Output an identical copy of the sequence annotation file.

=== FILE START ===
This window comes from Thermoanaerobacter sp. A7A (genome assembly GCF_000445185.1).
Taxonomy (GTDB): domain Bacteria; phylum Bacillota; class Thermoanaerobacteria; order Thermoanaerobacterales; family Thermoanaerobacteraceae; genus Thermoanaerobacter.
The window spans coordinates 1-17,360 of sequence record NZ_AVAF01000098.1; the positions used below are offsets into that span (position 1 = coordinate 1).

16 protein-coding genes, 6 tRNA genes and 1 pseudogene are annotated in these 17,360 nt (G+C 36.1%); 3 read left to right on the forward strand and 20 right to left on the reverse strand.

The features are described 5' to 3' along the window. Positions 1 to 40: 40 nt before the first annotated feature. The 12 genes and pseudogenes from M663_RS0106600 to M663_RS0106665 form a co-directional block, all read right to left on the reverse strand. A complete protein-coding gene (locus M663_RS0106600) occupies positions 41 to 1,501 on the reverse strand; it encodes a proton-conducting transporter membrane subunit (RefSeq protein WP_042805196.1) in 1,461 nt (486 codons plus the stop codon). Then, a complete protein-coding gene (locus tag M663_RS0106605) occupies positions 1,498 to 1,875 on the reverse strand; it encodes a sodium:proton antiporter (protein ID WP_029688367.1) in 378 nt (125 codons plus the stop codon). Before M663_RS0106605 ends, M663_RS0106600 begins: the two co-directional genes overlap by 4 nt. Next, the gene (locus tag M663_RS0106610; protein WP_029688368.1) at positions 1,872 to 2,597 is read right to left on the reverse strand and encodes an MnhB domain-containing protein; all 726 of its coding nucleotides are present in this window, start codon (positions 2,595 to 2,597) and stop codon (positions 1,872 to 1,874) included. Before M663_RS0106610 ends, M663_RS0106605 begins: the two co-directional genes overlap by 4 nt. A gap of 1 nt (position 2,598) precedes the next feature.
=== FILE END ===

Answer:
This window comes from Thermoanaerobacter sp. A7A (genome assembly GCF_000445185.1).
Taxonomy (GTDB): domain Bacteria; phylum Bacillota; class Thermoanaerobacteria; order Thermoanaerobacterales; family Thermoanaerobacteraceae; genus Thermoanaerobacter.
The window spans coordinates 1-17,360 of sequence record NZ_AVAF01000098.1; the positions used below are offsets into that span (position 1 = coordinate 1).

16 protein-coding genes, 6 tRNA genes and 1 pseudogene are annotated in these 17,360 nt (G+C 36.1%); 3 read left to right on the forward strand and 20 right to left on the reverse strand.

The features are described 5' to 3' along the window. Positions 1 to 40: 40 nt before the first annotated feature. The 12 genes and pseudogenes from M663_RS0106600 to M663_RS0106665 form a co-directional block, all read right to left on the reverse strand. A complete protein-coding gene (locus M663_RS0106600) occupies positions 41 to 1,501 on the reverse strand; it encodes a proton-conducting transporter membrane subunit (RefSeq protein WP_042805196.1) in 1,461 nt (486 codons plus the stop codon). Then, a complete protein-coding gene (locus tag M663_RS0106605) occupies positions 1,498 to 1,875 on the reverse strand; it encodes a sodium:proton antiporter (protein ID WP_029688367.1) in 378 nt (125 codons plus the stop codon). Before M663_RS0106605 ends, M663_RS0106600 begins: the two co-directional genes overlap by 4 nt. Next, the gene (locus tag M663_RS0106610; protein WP_029688368.1) at positions 1,872 to 2,597 is read right to left on the reverse strand and encodes an MnhB domain-containing protein; all 726 of its coding nucleotides are present in this window, start codon (positions 2,595 to 2,597) and stop codon (positions 1,872 to 1,874) included. Before M663_RS0106610 ends, M663_RS0106605 begins: the two co-directional genes overlap by 4 nt. A gap of 1 nt (position 2,598) precedes the next feature.